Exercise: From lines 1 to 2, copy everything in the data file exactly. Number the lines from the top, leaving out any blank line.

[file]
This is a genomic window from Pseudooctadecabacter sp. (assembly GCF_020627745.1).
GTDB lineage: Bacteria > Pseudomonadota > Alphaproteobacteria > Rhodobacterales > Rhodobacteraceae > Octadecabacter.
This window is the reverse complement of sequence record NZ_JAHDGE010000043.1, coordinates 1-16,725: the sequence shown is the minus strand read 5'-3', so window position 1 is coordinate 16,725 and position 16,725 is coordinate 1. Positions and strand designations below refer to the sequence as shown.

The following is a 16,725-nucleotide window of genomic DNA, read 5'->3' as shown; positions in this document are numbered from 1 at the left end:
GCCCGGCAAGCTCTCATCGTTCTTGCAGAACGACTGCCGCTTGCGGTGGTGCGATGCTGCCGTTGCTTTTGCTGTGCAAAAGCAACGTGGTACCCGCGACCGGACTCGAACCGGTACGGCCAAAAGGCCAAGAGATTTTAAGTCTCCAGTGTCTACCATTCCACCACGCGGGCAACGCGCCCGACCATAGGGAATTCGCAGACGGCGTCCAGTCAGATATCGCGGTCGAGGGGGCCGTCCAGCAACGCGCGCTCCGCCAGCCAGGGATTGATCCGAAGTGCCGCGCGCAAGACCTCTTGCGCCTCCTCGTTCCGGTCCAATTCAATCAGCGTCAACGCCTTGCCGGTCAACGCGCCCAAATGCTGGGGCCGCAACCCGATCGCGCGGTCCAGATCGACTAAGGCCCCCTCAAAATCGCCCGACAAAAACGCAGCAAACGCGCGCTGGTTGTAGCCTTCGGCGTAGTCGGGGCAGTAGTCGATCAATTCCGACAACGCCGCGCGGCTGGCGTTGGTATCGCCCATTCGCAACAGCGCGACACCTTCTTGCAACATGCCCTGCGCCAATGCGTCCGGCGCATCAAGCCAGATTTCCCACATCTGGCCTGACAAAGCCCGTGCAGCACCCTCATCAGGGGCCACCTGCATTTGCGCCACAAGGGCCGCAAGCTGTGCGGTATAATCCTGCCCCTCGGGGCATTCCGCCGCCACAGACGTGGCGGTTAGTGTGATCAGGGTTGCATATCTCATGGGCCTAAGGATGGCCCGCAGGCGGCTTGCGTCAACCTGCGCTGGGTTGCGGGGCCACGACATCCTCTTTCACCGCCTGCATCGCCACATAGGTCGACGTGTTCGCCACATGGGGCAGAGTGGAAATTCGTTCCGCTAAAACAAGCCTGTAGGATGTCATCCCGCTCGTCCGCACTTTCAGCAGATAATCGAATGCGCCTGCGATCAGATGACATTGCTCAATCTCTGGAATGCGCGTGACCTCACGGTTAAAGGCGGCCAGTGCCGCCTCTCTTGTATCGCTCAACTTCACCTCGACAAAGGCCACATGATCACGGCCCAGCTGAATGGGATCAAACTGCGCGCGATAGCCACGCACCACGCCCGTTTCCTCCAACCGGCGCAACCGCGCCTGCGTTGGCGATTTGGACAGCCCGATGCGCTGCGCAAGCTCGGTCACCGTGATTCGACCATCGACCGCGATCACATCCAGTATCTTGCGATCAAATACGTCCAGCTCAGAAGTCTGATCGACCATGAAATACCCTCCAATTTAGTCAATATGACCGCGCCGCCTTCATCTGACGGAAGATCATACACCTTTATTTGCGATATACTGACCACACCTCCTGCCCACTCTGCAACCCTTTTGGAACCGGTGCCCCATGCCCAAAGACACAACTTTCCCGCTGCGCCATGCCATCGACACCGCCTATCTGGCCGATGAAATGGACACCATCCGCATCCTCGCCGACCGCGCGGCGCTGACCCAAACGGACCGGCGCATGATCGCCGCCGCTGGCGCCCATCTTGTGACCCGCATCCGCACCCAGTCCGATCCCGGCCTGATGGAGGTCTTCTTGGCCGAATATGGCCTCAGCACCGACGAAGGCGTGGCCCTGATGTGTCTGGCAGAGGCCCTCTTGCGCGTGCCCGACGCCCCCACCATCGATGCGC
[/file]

This is a genomic window from Pseudooctadecabacter sp. (assembly GCF_020627745.1).
GTDB lineage: Bacteria > Pseudomonadota > Alphaproteobacteria > Rhodobacterales > Rhodobacteraceae > Octadecabacter.